It is a truism that we hear in the course of every production: We must put the money on the screen! Of course, it rarely happens. The money goes into the pockets of the usual vested interests, primarily the producers, the stars and the unions, especially the Teamsters, who seem to have the film industry by the reproductive organs. (In the budget for my own very modest little film, the Teamsters were projected to receive the single largest portion of the budget - for doing what? Driving the production around.)
But in a larger sense, with money for development and production dwindling as the economy squeezes itself shut, the money that is available for the screen is being funneled through the most cliched, conventional and non-creative channels. It may seem odd to you (it does to me) that Hollywood defines risk as any form of inventiveness. And so, more and more, the studios, and even the larger independents, are in desperate search of that which has worked before and, through some tortured logic, can therefore be expected to work again. The result is sequels, re-makes, more and more comic book adaptations, more murders, more explosions, more action-adventure, and more silly comedies written and re-written by legions of jokesters with no vision beyond the next punch line.
Thus, instead of facing the future, film executives are scouring the past for ideas and approaches that have done the only thing that matters to them - made money. And not even big money. Even a modest hit that can be recycled for a price will be resurrected in the hope that its profit margin will justify the investment. Rare now is the producer who will try something new, and rarer still, who has the money to do so.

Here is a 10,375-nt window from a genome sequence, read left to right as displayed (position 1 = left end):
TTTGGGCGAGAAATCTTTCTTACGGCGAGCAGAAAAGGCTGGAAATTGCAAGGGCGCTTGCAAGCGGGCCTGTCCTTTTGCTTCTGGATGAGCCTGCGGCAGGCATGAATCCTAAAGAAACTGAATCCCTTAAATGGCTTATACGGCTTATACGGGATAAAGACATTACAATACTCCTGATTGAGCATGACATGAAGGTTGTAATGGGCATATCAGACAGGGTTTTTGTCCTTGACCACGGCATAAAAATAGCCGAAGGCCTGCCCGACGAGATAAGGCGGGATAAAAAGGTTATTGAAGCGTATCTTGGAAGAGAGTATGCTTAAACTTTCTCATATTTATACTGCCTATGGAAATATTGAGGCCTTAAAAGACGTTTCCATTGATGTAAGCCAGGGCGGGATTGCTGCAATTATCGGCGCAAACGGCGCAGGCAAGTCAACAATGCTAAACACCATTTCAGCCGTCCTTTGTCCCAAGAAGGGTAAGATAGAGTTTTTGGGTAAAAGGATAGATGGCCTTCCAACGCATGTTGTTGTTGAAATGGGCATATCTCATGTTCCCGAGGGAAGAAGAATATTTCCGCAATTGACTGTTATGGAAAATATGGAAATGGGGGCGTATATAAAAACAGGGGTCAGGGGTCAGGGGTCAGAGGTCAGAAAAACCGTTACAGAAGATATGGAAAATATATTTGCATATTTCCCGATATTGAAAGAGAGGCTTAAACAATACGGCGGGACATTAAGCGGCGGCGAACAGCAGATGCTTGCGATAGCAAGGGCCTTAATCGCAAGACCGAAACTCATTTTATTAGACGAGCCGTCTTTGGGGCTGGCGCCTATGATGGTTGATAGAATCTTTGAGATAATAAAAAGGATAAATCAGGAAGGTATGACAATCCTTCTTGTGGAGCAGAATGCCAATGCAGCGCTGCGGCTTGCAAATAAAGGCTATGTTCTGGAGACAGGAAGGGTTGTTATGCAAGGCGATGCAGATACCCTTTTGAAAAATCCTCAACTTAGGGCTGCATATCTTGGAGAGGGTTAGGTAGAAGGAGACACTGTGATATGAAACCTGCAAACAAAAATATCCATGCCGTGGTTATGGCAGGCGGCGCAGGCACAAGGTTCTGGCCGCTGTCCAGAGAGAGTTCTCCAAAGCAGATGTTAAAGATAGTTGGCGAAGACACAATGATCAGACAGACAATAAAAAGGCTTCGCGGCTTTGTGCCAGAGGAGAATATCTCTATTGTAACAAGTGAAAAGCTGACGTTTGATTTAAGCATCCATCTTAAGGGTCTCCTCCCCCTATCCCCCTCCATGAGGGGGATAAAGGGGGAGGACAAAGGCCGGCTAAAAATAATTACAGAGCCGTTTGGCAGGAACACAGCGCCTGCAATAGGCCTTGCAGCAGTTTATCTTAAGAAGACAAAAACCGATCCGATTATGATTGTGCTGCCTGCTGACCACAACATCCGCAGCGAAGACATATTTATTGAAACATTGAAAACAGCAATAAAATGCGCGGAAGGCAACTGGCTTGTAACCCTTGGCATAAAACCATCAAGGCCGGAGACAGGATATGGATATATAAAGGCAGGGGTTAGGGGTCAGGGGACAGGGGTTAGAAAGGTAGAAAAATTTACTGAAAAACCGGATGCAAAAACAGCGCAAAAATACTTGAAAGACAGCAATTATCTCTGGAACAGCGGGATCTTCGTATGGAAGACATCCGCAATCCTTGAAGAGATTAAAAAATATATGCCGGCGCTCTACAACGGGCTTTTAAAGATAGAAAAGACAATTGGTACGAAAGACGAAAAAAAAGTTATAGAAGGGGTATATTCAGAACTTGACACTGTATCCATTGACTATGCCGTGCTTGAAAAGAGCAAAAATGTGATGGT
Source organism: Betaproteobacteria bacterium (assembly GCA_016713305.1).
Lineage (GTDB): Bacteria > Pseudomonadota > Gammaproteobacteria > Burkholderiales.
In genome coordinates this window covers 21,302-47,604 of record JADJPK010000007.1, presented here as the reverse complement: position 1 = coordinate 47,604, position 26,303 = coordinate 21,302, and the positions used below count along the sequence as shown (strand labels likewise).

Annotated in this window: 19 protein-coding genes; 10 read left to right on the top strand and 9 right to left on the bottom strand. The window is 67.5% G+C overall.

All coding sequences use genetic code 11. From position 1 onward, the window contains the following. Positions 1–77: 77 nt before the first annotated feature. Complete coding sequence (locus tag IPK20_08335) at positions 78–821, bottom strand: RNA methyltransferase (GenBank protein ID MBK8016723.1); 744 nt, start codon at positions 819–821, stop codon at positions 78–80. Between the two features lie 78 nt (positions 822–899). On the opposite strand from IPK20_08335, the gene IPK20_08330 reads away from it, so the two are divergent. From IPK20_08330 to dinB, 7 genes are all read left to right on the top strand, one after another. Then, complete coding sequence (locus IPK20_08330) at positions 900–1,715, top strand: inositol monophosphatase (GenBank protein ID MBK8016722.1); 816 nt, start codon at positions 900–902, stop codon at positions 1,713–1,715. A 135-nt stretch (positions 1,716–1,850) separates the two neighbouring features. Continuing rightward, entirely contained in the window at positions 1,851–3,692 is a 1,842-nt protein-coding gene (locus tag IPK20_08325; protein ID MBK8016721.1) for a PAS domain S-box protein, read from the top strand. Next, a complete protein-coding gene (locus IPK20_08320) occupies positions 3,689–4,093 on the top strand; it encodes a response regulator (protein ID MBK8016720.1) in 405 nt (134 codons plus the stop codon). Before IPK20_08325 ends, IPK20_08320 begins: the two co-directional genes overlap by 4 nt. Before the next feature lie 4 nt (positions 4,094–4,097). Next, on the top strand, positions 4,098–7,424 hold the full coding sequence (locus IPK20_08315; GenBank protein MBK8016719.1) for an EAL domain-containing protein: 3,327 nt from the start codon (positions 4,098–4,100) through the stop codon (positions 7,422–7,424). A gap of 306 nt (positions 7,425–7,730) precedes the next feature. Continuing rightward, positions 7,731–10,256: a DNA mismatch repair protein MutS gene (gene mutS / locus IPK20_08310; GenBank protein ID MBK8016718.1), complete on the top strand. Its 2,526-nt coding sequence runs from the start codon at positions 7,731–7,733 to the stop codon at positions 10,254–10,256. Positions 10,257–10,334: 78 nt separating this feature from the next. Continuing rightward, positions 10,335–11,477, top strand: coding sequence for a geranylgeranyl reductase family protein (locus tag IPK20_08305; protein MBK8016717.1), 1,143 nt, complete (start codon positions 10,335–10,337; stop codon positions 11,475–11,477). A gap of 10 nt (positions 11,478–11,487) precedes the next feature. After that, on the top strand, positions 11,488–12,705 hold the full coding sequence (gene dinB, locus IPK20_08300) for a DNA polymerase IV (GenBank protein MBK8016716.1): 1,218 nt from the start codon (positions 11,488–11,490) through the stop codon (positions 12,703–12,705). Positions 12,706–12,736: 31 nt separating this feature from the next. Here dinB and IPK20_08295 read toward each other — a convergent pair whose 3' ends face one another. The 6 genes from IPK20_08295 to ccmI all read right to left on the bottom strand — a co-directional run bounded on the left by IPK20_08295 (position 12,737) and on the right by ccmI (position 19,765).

It used to be that film makers strove to put the money on the screen in order to assure the highest quality of production. Now it is a simple trade-off: put the little money that is left on the screen in the hope of getting it back with some profit, any profit, at the box office. And the best way to assure that, the executives think in their own quaint way, is to buy up projects from the past or from the junkpile of popular culture, put them in newer, hipper clothes, and pedal them as quickly and cheaply to the public as possible.
This reminds me of the government's stimulus package. Take the conventional approach of pork-barrel spending and eschew the innovative and creative, simply because doing so will be easier to sell to the public and fellow politicos. At a moment of great risk, take no risks. Don't give the public what it needs but what you can persuade others that you think it wants. Because, after all, it wanted it in the past. Look backwards in order to move aggressively forwards. And above all remember that in times of crisis, perception is reality: it is far better to be seen doing something stupid and ineffectual than to be seen thinking rationally and creatively about the problem.